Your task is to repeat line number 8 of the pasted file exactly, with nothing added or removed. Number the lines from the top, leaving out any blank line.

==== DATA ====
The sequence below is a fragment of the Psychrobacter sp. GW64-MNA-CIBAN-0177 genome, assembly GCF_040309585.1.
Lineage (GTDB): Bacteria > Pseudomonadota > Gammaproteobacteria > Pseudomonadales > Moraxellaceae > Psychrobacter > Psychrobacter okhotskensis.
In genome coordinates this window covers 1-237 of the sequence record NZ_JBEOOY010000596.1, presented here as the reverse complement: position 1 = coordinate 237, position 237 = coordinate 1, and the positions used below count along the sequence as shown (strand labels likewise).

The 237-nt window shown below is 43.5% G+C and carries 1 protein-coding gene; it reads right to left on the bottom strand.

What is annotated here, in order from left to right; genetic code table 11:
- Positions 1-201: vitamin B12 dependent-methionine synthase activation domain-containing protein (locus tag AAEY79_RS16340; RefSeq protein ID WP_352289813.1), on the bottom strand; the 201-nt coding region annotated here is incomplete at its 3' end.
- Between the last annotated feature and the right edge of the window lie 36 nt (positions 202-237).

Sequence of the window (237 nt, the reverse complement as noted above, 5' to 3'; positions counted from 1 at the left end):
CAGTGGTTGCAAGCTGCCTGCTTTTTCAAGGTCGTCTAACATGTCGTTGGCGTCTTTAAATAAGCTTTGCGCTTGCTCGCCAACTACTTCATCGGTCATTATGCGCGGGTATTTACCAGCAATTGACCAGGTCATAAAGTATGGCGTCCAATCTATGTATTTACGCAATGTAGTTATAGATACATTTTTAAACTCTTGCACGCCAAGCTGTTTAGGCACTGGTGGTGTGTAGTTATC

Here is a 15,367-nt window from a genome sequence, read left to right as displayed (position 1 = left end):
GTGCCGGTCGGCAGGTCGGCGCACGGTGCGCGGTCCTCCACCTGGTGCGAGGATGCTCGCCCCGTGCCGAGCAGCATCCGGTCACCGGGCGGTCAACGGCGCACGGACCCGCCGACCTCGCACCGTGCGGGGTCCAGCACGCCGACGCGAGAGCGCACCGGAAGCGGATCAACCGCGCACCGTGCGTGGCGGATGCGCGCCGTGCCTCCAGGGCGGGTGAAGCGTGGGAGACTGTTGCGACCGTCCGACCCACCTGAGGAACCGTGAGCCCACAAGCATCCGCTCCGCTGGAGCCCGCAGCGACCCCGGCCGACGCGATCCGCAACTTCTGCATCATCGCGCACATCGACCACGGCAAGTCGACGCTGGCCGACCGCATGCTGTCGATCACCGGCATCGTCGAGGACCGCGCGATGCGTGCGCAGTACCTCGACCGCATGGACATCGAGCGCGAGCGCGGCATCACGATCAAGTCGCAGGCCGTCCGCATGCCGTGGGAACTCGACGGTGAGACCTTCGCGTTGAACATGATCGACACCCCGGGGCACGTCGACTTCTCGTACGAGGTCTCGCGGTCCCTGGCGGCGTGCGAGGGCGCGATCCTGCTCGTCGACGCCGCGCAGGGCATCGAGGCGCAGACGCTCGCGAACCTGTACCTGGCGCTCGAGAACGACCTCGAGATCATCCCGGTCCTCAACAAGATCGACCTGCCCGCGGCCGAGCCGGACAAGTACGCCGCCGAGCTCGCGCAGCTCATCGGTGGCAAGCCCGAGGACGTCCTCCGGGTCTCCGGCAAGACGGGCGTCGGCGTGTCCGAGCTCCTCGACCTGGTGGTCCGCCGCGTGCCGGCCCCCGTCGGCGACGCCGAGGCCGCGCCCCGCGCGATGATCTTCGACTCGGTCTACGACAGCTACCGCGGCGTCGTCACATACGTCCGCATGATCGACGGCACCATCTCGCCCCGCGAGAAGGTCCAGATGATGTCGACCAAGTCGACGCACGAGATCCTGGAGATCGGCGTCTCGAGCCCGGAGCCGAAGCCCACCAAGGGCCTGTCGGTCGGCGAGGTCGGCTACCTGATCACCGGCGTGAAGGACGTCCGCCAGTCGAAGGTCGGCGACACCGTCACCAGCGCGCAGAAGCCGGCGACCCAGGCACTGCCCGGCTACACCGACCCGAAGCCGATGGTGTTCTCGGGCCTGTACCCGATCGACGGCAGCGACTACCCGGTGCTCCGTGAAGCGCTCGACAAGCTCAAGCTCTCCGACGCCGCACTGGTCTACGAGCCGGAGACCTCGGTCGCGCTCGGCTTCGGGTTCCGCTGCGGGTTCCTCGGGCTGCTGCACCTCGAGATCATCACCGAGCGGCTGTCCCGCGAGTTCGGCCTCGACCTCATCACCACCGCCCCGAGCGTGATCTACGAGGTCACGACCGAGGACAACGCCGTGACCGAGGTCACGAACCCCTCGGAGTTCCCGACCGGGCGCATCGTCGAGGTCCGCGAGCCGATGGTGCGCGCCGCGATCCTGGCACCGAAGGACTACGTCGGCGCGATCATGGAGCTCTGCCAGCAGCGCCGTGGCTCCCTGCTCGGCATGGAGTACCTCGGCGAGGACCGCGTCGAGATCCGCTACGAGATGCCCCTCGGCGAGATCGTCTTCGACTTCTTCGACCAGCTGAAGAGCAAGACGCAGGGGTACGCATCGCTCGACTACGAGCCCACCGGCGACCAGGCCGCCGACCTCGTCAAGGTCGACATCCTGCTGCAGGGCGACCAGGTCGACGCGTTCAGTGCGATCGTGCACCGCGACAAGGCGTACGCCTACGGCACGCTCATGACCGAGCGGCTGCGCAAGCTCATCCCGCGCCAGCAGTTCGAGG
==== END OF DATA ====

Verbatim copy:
Sequence of the window (237 nt, the reverse complement as noted above, 5' to 3'; positions counted from 1 at the left end):